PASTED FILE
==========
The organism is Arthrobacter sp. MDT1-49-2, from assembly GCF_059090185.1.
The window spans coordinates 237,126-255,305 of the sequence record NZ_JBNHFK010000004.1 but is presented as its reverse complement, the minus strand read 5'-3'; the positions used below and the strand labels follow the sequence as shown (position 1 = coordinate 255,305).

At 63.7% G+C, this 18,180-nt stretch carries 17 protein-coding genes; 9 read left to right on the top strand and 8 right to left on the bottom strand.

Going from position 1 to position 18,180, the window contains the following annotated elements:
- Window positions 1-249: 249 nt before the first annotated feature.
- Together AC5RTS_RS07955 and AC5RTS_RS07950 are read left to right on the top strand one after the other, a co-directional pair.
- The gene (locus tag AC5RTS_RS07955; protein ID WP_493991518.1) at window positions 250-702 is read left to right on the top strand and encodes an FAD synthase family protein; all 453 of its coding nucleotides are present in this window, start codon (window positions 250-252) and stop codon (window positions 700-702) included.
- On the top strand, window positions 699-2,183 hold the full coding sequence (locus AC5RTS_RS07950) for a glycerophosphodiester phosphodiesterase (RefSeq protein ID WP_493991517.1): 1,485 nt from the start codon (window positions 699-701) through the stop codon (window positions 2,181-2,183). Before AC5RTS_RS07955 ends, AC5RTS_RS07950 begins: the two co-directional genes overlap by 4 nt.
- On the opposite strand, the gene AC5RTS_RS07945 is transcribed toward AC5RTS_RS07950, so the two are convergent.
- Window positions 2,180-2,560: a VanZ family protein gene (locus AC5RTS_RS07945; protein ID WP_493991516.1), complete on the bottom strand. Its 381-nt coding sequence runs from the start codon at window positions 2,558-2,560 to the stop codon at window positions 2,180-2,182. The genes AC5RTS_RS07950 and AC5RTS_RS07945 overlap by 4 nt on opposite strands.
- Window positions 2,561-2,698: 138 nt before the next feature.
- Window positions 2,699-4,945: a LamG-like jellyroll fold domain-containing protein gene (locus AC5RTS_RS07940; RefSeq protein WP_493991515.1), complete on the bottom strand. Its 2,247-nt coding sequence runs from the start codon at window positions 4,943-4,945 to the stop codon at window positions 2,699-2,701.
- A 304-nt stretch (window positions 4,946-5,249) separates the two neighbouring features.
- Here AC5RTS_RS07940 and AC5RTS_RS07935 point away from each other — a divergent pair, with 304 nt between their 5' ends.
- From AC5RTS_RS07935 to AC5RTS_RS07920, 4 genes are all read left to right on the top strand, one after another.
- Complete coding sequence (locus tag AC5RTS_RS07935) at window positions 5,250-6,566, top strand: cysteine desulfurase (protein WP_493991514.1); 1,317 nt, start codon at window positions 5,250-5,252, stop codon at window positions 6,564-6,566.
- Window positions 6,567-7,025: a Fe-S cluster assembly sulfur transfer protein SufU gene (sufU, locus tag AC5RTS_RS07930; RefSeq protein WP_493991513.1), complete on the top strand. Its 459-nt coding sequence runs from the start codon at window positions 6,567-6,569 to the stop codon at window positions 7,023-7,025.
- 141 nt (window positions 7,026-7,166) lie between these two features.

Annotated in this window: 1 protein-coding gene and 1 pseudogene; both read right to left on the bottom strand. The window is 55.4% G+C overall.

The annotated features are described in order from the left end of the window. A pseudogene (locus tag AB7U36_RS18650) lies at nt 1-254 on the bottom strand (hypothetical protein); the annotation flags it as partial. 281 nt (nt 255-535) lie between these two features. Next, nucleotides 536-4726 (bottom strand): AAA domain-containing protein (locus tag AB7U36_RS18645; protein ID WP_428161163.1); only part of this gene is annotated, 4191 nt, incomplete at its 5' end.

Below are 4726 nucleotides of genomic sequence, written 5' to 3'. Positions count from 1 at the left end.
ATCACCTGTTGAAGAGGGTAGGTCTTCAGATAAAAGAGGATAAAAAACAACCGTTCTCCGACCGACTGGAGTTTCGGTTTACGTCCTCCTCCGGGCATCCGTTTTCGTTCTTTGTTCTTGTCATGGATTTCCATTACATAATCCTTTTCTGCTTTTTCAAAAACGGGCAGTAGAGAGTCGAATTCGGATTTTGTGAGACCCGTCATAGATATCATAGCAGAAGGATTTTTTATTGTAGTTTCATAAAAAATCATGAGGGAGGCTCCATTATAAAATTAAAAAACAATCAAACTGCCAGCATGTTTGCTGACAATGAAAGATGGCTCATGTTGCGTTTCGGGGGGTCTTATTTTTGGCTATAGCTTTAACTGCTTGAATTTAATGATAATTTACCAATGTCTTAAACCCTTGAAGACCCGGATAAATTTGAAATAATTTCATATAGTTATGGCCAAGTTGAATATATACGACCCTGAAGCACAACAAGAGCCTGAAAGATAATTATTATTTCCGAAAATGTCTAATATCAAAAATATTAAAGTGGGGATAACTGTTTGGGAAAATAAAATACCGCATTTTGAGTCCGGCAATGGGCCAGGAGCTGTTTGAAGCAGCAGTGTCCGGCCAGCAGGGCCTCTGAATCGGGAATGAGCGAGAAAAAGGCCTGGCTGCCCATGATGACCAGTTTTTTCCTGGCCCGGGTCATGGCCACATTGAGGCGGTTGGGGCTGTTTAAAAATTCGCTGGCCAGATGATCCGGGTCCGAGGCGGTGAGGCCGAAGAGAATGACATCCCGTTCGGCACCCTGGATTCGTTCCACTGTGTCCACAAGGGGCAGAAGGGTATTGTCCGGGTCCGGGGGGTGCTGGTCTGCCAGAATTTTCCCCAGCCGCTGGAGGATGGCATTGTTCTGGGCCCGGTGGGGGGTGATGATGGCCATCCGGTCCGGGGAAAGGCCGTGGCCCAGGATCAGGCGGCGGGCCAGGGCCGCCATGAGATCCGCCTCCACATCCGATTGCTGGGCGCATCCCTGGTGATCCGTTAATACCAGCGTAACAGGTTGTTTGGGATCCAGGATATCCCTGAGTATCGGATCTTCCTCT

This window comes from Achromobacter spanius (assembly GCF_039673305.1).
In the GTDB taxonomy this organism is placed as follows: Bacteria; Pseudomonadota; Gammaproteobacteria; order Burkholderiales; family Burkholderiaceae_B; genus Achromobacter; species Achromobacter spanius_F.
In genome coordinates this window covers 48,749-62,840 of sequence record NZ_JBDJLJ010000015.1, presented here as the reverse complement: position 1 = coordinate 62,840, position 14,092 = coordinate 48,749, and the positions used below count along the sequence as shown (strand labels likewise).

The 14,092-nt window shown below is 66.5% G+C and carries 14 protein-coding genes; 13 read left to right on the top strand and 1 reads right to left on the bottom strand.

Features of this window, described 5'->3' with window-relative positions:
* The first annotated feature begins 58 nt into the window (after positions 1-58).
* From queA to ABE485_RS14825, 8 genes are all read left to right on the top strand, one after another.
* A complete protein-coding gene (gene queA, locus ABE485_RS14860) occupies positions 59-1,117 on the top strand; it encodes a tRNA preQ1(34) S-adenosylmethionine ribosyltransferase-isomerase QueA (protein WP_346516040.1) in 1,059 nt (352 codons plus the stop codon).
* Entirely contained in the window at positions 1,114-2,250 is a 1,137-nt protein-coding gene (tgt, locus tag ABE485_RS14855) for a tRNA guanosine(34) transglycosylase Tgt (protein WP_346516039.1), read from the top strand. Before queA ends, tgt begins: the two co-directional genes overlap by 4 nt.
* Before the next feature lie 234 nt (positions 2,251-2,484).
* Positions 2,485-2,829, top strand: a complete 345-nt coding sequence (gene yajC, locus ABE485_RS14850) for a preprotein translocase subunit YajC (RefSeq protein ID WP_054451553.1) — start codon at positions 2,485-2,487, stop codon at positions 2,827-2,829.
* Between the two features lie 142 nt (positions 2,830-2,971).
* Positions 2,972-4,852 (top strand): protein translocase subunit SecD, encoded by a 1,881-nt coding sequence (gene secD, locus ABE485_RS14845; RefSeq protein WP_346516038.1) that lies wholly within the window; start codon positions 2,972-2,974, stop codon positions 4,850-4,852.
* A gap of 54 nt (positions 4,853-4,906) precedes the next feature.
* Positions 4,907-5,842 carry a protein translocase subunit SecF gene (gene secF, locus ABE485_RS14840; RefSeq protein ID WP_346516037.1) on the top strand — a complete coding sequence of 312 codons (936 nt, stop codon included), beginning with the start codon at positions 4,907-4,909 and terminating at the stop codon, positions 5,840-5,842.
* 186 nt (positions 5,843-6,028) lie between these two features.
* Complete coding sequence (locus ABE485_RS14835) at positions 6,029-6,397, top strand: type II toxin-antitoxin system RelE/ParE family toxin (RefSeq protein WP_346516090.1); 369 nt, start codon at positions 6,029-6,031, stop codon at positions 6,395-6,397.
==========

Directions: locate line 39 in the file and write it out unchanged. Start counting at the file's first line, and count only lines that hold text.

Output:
* Complete coding sequence (locus ABE485_RS14835) at positions 6,029-6,397, top strand: type II toxin-antitoxin system RelE/ParE family toxin (RefSeq protein WP_346516090.1); 369 nt, start codon at positions 6,029-6,031, stop codon at positions 6,395-6,397.